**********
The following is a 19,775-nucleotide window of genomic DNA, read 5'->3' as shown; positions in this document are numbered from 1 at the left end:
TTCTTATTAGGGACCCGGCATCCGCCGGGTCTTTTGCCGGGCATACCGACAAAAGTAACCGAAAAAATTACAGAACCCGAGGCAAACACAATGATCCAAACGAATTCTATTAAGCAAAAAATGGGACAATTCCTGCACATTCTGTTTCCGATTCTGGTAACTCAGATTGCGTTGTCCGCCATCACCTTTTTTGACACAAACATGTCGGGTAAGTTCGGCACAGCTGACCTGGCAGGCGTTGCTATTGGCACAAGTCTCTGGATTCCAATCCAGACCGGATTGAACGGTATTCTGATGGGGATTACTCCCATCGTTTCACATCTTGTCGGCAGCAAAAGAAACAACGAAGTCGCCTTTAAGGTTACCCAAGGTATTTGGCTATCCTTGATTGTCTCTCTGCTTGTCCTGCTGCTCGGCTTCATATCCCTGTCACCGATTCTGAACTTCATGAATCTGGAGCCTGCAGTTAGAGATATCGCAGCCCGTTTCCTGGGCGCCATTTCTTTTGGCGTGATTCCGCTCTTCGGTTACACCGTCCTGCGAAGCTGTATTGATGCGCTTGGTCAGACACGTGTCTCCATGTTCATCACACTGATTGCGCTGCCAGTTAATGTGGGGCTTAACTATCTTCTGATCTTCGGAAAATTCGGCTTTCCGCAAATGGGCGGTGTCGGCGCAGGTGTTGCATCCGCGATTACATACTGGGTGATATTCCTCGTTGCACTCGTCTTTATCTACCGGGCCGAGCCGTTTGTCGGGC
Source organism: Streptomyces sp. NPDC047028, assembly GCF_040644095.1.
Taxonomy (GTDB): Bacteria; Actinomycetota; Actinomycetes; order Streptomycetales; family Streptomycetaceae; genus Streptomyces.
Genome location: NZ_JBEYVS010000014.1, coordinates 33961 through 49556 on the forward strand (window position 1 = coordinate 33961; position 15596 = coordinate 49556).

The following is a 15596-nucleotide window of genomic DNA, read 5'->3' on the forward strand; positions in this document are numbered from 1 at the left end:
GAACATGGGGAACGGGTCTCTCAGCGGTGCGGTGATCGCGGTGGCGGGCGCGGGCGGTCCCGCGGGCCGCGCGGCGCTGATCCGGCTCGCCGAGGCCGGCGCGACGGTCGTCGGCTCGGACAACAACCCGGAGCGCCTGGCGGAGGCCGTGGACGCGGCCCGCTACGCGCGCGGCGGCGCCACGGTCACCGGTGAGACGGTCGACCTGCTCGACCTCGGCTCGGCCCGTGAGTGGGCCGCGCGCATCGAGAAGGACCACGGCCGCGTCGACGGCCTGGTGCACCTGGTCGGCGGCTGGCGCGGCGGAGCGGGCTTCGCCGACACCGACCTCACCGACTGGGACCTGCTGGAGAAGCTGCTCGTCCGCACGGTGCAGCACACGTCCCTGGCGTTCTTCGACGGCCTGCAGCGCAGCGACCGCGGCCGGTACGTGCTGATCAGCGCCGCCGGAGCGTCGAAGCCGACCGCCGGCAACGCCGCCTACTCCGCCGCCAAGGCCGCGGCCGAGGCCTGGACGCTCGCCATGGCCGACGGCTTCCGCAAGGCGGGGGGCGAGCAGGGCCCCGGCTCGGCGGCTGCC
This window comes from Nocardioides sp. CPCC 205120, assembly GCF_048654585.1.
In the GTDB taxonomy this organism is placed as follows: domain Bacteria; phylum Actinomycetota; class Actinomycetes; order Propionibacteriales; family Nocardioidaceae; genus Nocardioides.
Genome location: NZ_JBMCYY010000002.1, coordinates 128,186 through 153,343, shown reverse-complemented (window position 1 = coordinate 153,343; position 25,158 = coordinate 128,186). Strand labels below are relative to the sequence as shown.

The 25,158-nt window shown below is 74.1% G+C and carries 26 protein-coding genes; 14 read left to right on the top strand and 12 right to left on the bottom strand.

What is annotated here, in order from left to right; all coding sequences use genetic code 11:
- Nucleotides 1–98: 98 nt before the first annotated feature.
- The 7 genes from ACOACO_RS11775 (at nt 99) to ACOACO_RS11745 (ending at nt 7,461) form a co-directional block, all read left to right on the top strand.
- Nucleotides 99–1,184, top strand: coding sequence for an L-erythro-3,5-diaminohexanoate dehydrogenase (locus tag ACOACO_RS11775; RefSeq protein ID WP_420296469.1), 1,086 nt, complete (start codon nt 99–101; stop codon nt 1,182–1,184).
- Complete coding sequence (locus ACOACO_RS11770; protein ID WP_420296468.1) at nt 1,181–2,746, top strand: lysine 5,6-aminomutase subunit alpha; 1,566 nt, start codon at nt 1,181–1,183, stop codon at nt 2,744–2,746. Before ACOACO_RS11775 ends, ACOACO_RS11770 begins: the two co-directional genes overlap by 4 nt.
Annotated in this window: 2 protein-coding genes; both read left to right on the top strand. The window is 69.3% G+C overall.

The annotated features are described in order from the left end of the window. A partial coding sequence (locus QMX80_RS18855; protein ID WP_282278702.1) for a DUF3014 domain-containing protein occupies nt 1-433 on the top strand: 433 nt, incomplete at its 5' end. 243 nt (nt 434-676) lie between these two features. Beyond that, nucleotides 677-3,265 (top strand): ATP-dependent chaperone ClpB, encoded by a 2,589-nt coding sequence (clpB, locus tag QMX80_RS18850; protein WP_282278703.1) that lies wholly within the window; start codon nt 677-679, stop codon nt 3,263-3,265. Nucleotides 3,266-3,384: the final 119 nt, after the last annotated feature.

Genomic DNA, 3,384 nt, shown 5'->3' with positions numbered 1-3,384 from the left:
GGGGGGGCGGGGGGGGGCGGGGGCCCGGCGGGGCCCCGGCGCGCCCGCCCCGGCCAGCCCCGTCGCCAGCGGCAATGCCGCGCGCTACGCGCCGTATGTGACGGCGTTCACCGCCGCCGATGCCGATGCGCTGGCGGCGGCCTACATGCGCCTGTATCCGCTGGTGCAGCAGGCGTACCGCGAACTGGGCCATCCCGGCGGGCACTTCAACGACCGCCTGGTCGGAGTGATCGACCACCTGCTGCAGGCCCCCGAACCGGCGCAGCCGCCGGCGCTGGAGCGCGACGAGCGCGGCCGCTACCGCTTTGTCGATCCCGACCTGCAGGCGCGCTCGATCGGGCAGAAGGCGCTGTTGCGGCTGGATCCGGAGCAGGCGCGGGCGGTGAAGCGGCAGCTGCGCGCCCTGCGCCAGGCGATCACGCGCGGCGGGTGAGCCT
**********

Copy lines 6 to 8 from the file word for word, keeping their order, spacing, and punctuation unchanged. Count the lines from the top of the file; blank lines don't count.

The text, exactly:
The following is a 15596-nucleotide window of genomic DNA, read 5'->3' on the forward strand; positions in this document are numbered from 1 at the left end:
GAACATGGGGAACGGGTCTCTCAGCGGTGCGGTGATCGCGGTGGCGGGCGCGGGCGGTCCCGCGGGCCGCGCGGCGCTGATCCGGCTCGCCGAGGCCGGCGCGACGGTCGTCGGCTCGGACAACAACCCGGAGCGCCTGGCGGAGGCCGTGGACGCGGCCCGCTACGCGCGCGGCGGCGCCACGGTCACCGGTGAGACGGTCGACCTGCTCGACCTCGGCTCGGCCCGTGAGTGGGCCGCGCGCATCGAGAAGGACCACGGCCGCGTCGACGGCCTGGTGCACCTGGTCGGCGGCTGGCGCGGCGGAGCGGGCTTCGCCGACACCGACCTCACCGACTGGGACCTGCTGGAGAAGCTGCTCGTCCGCACGGTGCAGCACACGTCCCTGGCGTTCTTCGACGGCCTGCAGCGCAGCGACCGCGGCCGGTACGTGCTGATCAGCGCCGCCGGAGCGTCGAAGCCGACCGCCGGCAACGCCGCCTACTCCGCCGCCAAGGCCGCGGCCGAGGCCTGGACGCTCGCCATGGCCGACGGCTTCCGCAAGGCGGGGGGCGAGCAGGGCCCCGGCTCGGCGGCTGCC
This window comes from Nocardioides sp. CPCC 205120, assembly GCF_048654585.1.